All the big application vendors left solaris x86 fearing it is dead. Sun should of watched their mouths. I doubt they will come back because everyone else already left and the herd mentality is in. Why risc an investment in a platform in which everyone else already left?

    Most of the big name vendors whose products were only available on solarisx86 and solaris-sparc have been ported to Linux except for a few cad apps. Solarisx86 is used as a server and not a workstation anyway so it wont matter. Linux might be a better alternative to a nervous IT manager who has a budget only for cheap x86 hardware.

    I think sun should just let it die or opensource solarisx86. They are throwing money away and a now dead product thanks to the false annoncement they made on the death of solaris8 on x86.

  • So ... what could Sun put in as "value-add" to justify the cost of $2800 for their P3 1U server?

    • Open Firmware -- Sun's serial-console manageable BIOS is a /tremendous/ asset to their SPARC based systems (and the Lights-Out Management on the recent boxes is excellent too.) I see no mention of this anywhere in the product details, and assume that this is not an option.
    • Hot-swappable drives -- For around the same price, I can buy a 1U HP/Compaq ProLiant system whose drives are hot-swappable, and which features hardware RAID. I'm not sure about the Linux compatibility with the RAID, but it's certainly something that the competition is offering for the same price-point here. If I shell out more than build-it-yourself cost for a SCSI-based server box, I expect RAID. It's 2002 boys, c'mon.
    • Yes, the mobo in the LX50 supports LOM, and there are tools for BIOS access, etc.

      Check the prices for the HP box you're talking about ... the LX50 product mgmt team was being very price-conscious when building the SKUs, and are cheaper than IBM and HP for similar configs, and very close to Dell as well (with better support and more goodies on the box than Dell's offerings)...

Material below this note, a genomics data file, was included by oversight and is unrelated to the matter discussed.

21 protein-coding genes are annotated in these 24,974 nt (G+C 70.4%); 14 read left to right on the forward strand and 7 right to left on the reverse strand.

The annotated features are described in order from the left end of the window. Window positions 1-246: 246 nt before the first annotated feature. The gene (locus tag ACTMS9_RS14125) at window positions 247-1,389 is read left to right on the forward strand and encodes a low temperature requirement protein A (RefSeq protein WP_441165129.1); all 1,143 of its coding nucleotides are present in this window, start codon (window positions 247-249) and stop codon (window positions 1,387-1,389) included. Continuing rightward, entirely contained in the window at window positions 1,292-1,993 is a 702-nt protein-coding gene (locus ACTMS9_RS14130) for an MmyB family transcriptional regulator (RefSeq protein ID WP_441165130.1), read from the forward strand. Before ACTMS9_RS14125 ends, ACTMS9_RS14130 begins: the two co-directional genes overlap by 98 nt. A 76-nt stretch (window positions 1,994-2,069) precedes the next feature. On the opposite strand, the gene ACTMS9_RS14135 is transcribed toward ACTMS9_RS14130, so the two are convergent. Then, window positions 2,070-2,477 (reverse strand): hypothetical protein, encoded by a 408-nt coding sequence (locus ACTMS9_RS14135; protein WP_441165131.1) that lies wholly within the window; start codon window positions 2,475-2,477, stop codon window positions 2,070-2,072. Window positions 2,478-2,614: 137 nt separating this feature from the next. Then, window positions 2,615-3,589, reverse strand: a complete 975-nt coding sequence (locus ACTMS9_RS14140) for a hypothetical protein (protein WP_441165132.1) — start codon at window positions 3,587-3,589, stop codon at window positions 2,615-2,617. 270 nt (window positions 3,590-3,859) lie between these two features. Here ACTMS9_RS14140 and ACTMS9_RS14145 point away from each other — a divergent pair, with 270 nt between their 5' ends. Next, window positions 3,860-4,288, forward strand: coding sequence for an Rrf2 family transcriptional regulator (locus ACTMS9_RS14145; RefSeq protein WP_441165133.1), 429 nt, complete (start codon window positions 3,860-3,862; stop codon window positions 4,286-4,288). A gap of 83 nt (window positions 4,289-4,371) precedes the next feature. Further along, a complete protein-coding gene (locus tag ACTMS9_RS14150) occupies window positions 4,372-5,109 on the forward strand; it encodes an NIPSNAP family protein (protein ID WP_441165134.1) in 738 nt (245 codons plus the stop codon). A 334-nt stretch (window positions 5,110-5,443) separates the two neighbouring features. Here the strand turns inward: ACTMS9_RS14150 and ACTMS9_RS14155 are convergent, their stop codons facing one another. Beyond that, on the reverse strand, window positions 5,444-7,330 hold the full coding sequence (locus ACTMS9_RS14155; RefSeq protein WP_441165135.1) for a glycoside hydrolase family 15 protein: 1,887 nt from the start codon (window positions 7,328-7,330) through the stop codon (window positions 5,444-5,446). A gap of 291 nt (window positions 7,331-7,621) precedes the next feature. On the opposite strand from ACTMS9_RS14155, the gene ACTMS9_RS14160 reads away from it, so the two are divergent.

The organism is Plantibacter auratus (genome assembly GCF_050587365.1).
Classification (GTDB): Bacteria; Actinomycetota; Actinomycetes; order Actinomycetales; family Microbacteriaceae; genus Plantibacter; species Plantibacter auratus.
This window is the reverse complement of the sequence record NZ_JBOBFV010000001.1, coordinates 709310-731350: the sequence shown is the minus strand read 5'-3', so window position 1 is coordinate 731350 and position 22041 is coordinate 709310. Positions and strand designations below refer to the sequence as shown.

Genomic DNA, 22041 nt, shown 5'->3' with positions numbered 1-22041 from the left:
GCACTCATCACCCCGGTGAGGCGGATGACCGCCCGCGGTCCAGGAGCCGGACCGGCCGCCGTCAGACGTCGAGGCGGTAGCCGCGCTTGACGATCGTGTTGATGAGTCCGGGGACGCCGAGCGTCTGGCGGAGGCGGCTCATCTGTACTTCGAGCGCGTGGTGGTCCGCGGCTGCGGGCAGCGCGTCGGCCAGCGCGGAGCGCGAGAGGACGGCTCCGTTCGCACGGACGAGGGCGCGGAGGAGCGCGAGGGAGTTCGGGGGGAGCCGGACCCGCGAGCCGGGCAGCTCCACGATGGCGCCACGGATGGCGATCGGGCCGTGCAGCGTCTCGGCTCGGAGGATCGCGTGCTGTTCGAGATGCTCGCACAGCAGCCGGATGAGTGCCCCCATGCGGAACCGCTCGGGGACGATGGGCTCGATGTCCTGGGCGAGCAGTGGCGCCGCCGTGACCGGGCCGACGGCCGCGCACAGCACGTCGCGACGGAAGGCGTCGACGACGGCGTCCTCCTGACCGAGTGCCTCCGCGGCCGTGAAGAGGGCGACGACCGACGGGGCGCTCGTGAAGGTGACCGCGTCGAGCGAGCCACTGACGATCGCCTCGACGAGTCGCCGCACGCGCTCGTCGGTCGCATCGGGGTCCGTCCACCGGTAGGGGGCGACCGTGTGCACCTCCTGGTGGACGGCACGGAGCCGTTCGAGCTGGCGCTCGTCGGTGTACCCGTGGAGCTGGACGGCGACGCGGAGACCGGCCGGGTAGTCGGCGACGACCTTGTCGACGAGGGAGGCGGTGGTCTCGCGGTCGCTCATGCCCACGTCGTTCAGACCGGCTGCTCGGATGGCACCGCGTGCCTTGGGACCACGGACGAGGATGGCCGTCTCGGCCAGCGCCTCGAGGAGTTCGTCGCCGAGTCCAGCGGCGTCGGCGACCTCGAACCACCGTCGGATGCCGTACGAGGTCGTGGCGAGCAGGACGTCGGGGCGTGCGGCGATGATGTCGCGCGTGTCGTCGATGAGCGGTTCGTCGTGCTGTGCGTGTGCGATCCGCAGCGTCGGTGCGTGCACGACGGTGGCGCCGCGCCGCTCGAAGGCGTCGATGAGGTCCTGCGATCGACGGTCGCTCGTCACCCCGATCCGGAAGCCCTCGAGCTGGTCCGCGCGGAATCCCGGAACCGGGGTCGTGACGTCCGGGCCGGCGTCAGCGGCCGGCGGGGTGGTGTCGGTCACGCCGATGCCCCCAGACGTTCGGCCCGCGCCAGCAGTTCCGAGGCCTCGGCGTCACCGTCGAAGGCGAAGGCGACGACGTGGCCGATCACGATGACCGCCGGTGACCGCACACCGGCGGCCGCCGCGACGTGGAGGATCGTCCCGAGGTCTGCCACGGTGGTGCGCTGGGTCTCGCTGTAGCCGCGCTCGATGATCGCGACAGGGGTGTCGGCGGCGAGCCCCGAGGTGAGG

• Yes, the mobo in the LX50 supports LOM, and there are tools for BIOS access, etc.

        Really? Nice! Can you give any more details? Is the BIOS such that I can do a Solaris or Sun Linux install 100% in console mode? Is the LOM like that of a Netra? This could be a killer selling point, esp. if they do a SunFire V100-ish calibre one -- I would heartily recommend it on this feature, if the RAID were there.

        Check the prices for the HP box you're talking about ...

        Actually, I priced out a 1U Proliant about a week ago, the street price for a DL360 with 1 CPU (p3 1.4) and 2 18.2GB drives (built in hardware raid) came to $3000 ... I know Sun's "street" prices from a friendly reseller are lower than SunStore, but the LX is battling an entrenched market :-(

  • Prices for the Sun LX50 start at $2,795 and rise to some $5,295 for a richer configuration. The systems will be generally available on Aug. 26, O Brien said.

    I guess Sun won't be giving out free copies of its version of Linux at LWE tommorrow...?

  • my deep doubt (Score:2, Insightful)

    by bryam ( 449040 )
    Is Danese Cooper [slashdot.org] reading this comments thread?

A penny saved is a penny to squander. -- Ambrose Bierce

Working...